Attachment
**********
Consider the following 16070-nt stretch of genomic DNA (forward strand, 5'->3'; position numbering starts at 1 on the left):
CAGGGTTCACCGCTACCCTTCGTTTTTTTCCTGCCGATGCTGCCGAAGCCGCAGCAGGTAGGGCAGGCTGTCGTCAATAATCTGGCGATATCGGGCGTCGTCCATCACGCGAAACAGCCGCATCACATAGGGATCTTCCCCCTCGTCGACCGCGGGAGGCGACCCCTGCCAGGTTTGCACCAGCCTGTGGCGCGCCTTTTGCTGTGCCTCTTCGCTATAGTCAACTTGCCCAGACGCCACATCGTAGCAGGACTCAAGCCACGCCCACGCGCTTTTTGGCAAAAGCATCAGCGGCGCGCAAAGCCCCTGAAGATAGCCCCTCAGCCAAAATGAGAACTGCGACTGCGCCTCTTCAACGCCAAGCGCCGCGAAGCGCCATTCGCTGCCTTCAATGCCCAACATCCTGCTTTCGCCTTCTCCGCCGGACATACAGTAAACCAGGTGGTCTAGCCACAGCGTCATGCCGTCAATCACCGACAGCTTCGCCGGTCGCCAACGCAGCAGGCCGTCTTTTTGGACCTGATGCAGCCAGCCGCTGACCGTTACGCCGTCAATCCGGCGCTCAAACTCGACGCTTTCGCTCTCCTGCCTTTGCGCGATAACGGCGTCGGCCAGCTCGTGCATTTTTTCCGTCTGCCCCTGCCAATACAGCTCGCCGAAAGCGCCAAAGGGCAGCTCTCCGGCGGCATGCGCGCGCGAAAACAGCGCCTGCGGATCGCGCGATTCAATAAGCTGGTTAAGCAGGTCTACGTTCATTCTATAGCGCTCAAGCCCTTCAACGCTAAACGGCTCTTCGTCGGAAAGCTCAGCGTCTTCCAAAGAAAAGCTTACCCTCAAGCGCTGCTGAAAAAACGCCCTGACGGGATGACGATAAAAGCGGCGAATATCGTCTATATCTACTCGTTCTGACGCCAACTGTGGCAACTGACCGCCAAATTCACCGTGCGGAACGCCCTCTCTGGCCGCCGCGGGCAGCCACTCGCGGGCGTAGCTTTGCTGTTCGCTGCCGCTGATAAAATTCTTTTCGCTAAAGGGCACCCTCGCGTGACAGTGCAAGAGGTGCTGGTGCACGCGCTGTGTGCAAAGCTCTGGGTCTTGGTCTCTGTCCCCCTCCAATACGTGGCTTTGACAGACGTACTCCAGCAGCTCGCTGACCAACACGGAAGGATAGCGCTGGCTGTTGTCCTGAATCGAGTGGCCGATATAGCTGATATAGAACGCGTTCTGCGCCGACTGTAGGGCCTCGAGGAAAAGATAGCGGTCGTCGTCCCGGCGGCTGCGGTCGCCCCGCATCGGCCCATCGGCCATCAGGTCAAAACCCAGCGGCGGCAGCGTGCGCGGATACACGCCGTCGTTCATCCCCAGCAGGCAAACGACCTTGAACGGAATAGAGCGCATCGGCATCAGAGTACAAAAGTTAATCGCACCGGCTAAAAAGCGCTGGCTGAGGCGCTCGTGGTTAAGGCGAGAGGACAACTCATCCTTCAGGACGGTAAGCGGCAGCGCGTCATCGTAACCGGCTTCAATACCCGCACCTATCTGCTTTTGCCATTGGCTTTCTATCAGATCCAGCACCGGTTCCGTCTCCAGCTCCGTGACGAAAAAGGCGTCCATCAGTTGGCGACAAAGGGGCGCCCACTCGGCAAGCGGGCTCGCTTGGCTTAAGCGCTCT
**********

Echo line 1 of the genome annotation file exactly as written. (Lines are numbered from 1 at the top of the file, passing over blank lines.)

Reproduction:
Consider the following 16070-nt stretch of genomic DNA (forward strand, 5'->3'; position numbering starts at 1 on the left):